But the die has been cast in recent years as the university’s administration and legal counsel, the school’s director, and the school and university human resources departments are seeking to create what sociologist Max Weber called an “iron cage” of rules and regulations for faculty and students. This process has been disheartening for the faculty and students who actually live at Lab and is worsened by the fact that constant administrative churn has destroyed working institutional memory.

I have no doubt that Dewey would have been very concerned with what has happened to his school.

The real John Dewey would seem much more like Bernie Sanders, Elizabeth Warren, Brandon Johnson or AOC to Labbies today. Dewey helped found the American Federation of Teachers, the American Civil Liberties Union, and the NAACP (National Association for the Advancement of Colored People). Alexander Livingstone and Ed Quish write that he also played an important role in the People’s Lobby and the League for Independent Action in the 1930s that were organized to create a third-party challenge to what he considered a plutocratic political system without mentioning that unspeakable word: socialism. The latter organization supported government ownership of mines, transportation and utilities; progressive taxation for public investment; an inheritance tax; and support of union organizing and labor unions. The goal of all of these organizations was to bring together liberals and socialists in a new progressivism that went beyond pre-WWI “liberal” Progressivism.

Indeed, the very idea of the Laboratory Schools was inspired by a train conversation that Dewey had with a union organizer during the Pullman Strike. According to historian Robert Westbrook, Dewey came to believe that union solidarity was the most tangible form of participatory democracy he had witnessed. But because the “Chicago Univ. is a capitalistic institution — that is it belongs to the higher classes,” Dewey decided to recreate the experience of solidarity within the classroom as a way to evolve authentic democracy that would eventually replace “capitalistic institution[s]” based on individualism like the University of Chicago.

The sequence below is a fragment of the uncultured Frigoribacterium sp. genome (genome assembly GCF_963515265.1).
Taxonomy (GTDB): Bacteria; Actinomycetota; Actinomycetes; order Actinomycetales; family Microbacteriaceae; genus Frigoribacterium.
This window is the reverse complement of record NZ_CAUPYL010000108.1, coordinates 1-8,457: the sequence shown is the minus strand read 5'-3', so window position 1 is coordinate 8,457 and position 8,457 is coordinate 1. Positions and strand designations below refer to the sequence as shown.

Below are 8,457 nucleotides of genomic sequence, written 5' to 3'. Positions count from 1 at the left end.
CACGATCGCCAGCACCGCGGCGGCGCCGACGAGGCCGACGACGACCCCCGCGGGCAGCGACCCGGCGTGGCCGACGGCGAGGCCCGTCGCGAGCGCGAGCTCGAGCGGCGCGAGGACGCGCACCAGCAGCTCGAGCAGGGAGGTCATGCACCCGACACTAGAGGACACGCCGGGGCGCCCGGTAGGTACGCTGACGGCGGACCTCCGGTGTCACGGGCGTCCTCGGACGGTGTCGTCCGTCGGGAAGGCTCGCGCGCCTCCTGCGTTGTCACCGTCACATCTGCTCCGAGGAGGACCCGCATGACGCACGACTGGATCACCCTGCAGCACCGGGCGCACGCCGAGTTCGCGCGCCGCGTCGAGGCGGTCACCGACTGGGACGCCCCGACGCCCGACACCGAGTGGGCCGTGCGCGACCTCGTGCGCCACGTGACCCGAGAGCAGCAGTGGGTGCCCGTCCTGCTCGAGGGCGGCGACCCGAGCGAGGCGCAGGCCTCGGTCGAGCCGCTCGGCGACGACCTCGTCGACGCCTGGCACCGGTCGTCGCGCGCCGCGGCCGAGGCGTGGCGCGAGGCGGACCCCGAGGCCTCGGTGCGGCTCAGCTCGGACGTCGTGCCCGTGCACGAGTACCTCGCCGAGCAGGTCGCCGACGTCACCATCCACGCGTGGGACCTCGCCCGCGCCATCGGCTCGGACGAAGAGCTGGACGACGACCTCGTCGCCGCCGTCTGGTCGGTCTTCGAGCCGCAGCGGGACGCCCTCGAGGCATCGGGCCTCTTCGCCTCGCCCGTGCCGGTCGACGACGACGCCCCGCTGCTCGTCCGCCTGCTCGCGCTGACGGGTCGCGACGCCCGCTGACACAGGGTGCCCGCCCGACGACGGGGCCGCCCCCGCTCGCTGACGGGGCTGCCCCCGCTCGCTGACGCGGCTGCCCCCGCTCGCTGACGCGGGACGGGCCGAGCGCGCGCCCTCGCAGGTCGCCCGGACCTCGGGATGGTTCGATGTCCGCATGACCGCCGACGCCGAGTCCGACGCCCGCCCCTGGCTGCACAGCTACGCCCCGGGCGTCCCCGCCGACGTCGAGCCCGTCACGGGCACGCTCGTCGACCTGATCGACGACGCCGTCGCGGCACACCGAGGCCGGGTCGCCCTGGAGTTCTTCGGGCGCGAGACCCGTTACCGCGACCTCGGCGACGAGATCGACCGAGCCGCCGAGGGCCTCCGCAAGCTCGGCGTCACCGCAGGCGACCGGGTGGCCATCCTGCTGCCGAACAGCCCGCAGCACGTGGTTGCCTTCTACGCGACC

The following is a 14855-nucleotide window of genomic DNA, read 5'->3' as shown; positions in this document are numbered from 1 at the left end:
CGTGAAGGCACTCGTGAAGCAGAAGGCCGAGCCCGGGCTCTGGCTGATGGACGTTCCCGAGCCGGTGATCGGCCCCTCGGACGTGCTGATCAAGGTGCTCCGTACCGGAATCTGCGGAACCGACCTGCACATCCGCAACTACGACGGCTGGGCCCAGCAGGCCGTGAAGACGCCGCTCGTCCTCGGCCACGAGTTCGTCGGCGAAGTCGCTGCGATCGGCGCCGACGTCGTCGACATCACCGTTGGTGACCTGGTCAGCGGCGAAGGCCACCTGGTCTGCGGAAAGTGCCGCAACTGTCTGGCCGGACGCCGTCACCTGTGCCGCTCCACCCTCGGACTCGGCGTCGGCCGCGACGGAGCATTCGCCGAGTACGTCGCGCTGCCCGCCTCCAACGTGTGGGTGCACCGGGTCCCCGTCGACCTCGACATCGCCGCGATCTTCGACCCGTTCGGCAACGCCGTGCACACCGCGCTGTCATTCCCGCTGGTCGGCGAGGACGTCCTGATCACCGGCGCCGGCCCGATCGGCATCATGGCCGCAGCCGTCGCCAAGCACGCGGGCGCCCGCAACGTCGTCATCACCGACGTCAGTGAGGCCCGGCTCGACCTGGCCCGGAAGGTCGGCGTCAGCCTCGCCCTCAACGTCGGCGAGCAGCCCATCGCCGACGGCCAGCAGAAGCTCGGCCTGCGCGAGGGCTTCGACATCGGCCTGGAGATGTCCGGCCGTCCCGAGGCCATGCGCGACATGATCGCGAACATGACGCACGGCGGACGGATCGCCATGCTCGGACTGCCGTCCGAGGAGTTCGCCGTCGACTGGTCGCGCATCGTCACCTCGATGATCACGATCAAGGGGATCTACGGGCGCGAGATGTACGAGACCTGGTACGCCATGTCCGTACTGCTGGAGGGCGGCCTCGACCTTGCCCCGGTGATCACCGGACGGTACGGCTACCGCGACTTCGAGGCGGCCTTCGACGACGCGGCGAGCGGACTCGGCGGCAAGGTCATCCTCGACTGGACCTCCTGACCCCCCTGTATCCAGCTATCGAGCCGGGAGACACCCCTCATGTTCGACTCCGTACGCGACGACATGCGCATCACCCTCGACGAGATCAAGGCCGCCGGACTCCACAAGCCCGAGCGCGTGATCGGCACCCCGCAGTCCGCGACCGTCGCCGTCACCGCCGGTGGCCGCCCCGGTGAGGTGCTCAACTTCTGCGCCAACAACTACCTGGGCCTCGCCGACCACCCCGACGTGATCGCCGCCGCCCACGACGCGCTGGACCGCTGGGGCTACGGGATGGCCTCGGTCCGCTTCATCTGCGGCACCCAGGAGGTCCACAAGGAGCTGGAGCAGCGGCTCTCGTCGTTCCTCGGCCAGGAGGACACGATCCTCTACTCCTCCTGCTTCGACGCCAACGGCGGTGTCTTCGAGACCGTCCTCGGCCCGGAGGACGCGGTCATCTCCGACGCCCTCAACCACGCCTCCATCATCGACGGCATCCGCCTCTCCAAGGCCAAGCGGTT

This idea is made clearest in his 1937 essay, “Democracy is Radical.” In this essay, Dewey makes the case that the “bourgeois” liberalism of the marketplace had reached a dead end. “By ‘bourgeois’ democracy is meant one in which power rests finally in the hands of finance capitalism, no matter what claims are made for government of, by, and for all of the people.” According to Dewey, “The end of democracy is the radical end… It is radical because it requires great change in existing social institutions, economic, legal, and cultural. A democratic liberalism that does not recognize these things in thought and action is not awake to its own meaning….” 

As I say goodbye to Lab, it certainly appears to me that the colonization of Lab by “bourgeois” liberalism has progressed too far.

Dewey challenged us to fight: “But it is simply false that this country, even politically, is merely a capitalistic democracy. The present struggle in our country is something more than a protest of the new class, whether called proletariat or given any other name, against the established industrial autocracy. It is a manifestation of the native and enduring spirit of a nation against the destructive encroachments of forces that are alien to democracy.”

I challenge all of you, teachers and students, to reconnect with Dewey’s legacy to continue fighting the good fight.

To learn more read:

John Dewey, “Democracy is Radical” (1937)

Alexander Livingstone and Ed Quish, “John Dewey’s Experiments in Democratic Socialism,”

Jacobin, January 8, 2018

Robert B. Westbrook, “Schools for Industrial Democrats: The Social Origins of John Dewey’s

Philosophy of Education,” American Journal of Education (Aug. 1992)